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Longboat Key Wednesday, Jun. 3, 2009 8 years ago

County pushes for pipeline resolution

by: Kurt Schultheis Senior Editor

The Manatee County Commission, which also serves as the Manatee County Port Authority, wants to bring a $1 billion natural-gas pipeline project to Port Manatee.

The project is expected to inject $25 million into the local economy over the lifetime of the project and provide more than 80 jobs in a depressed economy.

But a dispute between the town of Longboat Key and pipeline officials over the best place to put that pipeline stands in the way.

Longboat Key has spent more than $250,000 in legal and design fees to fight Port Dolphin Energy’s revised placement of a 42-mile pipeline north of Anna Maria Island, because the town’s beach consultant says it still runs through swaths of beach-quality white sand.

And, in January, the Manatee County Commission unanimously approved a motion to support Longboat Key’s efforts.


Because the same sand Longboat Key is trying to protect for future sand resources can be permitted and used for future beach renourishment projects from Venice to Tampa.

Charlie Hunsicker, Manatee County’s director of conservation lands management, told the Manatee County Commission at a work session Tuesday, June 2 that his staff recommends “an optimal pipeline route which avoids beach-compatible, white-sand deposits as much as possible.”

Hunsicker said the pipeline route has the potential to jeopardize anywhere from 711,000 to 2.9 million cubic yards of white sand.

Attempting to resolve the differences between Longboat Key and Port Dolphin officials, Manatee County Commissioner Joe McClash urged parties from both sides to get to the table by the end of the month with the Department of Environmental Protection to find an acceptable route.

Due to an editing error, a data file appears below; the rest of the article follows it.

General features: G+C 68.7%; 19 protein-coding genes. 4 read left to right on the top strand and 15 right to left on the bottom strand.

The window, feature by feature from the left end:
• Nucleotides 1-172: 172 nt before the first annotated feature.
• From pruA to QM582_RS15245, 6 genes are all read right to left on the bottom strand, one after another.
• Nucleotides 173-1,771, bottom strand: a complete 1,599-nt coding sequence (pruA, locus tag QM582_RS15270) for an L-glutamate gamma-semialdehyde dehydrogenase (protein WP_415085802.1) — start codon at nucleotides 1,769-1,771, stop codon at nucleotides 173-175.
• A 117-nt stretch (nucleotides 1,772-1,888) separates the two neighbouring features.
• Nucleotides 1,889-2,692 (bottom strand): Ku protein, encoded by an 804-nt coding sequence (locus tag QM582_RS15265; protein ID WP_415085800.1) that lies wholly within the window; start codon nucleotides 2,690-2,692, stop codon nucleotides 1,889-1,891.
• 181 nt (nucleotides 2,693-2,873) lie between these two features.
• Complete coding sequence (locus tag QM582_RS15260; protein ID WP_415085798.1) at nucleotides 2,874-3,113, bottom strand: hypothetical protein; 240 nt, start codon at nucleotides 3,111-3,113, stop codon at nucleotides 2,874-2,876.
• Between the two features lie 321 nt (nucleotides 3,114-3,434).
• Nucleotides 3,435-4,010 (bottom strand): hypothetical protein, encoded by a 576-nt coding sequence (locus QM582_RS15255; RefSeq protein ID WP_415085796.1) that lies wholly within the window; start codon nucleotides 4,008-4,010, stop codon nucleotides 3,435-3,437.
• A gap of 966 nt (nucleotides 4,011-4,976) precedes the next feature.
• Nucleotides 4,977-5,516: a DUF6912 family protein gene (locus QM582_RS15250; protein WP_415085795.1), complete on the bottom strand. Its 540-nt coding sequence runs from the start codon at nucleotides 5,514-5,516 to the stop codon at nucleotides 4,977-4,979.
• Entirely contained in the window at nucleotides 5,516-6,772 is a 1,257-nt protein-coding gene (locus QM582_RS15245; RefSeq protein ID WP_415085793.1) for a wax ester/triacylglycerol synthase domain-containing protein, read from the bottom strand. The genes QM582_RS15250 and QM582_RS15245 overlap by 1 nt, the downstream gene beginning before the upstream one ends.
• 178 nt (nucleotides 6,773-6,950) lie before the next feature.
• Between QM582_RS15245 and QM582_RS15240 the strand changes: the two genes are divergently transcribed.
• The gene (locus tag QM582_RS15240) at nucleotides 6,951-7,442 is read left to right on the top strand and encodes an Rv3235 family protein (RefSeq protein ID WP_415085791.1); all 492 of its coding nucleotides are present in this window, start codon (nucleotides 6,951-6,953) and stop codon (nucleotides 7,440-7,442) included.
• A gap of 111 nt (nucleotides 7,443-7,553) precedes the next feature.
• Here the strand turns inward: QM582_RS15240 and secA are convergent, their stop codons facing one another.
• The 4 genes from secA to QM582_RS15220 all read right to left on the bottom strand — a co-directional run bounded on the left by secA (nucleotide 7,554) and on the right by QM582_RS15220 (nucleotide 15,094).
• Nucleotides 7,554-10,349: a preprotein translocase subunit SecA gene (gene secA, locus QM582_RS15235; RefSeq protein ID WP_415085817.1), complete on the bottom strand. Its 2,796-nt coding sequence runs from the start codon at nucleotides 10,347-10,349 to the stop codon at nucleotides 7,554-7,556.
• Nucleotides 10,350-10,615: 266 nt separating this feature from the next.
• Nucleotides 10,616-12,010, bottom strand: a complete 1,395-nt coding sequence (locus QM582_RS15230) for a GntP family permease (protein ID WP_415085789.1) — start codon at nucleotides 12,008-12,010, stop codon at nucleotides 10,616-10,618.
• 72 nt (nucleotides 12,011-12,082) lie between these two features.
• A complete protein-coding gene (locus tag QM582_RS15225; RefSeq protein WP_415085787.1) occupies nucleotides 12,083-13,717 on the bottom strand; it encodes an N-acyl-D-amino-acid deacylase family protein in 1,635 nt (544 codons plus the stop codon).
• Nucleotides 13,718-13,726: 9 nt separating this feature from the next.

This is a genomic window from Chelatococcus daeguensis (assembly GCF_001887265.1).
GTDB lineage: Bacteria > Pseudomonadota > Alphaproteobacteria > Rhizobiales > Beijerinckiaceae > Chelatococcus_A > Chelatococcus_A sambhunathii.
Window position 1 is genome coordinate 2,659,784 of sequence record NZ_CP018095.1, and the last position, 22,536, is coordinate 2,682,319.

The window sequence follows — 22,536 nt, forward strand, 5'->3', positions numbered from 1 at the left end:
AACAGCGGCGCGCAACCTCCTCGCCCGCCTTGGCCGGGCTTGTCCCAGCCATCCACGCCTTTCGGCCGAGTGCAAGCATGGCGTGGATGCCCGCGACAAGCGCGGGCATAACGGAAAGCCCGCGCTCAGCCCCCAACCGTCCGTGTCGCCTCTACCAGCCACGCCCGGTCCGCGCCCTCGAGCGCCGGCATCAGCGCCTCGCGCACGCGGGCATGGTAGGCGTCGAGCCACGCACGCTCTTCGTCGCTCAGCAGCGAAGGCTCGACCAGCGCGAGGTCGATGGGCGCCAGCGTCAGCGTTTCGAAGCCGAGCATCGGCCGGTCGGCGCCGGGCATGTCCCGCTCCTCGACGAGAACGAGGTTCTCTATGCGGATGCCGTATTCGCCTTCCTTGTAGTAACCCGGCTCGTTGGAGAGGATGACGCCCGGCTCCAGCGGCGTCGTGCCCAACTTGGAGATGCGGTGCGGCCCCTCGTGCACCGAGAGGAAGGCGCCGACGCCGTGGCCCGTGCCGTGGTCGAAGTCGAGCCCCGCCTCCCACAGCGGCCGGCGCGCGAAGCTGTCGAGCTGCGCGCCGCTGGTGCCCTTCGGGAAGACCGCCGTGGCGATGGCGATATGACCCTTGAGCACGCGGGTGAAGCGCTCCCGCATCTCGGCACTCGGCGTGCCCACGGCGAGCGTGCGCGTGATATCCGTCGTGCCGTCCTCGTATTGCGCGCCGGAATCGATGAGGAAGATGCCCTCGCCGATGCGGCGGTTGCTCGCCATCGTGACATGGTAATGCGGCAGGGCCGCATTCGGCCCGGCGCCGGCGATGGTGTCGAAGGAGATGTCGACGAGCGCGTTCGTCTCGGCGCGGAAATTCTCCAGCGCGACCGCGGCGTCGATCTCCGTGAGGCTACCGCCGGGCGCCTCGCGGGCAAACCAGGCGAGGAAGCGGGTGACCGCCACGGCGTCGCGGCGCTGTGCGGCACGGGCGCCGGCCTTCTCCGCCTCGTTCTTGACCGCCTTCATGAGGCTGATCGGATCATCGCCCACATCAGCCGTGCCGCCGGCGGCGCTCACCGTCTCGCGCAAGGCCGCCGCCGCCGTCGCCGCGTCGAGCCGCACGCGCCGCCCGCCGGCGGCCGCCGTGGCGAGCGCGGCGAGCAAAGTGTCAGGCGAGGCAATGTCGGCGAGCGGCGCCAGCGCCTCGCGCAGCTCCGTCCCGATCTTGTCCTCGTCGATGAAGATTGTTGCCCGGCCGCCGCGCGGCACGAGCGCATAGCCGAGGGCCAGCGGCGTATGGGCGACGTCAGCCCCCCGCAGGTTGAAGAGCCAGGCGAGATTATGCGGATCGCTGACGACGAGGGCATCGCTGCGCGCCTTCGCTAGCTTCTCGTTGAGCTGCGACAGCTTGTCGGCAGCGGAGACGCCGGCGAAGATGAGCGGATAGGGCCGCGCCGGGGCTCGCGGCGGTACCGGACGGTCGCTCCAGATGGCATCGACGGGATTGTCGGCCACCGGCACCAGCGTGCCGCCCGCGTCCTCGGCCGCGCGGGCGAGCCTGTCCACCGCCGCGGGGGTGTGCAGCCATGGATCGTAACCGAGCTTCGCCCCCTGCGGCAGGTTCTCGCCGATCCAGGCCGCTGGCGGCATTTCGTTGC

Said McClash: “I have told Port Dolphin officials that if they don’t resolve this issue, there is no deal with Port Manatee.”

McClash is hoping the state can settle the 18-month dispute between Longboat Key and Port Dolphin once and for all.

That’s because Town Manager Bruce St. Denis told the Manatee County Commission that the town is getting ready to spend another $500,000 researching sand deposits near the proposed pipeline route that its beach engineer and state officials believe has beach-quality sand.

Meanwhile, an independent study, which Port Dolphin commissioned, states that no beach-quality sand exists in those same sites.

At the session, St. Denis expressed his willingness to resolve the issue. But he also urged the county to stop thinking that the issue only resides with Longboat.

“It’s your sand also, and you need to be sitting on the table as a participant,” St. Denis said. “You have as big a stake as we do in this.”

The county will try to broker a meeting with state officials before June 23 and try to resolve the issue before a federal public-hearing timetable begins, in which the pipeline route in question will be reviewed and considered for approval this fall.

If the pipeline-route issue cannot be resolved, the town will continue a process that worked well last June, when its Washington, D.C.,-based law firm entered pages of documents into the federal public record to fight the pipe’s placement.

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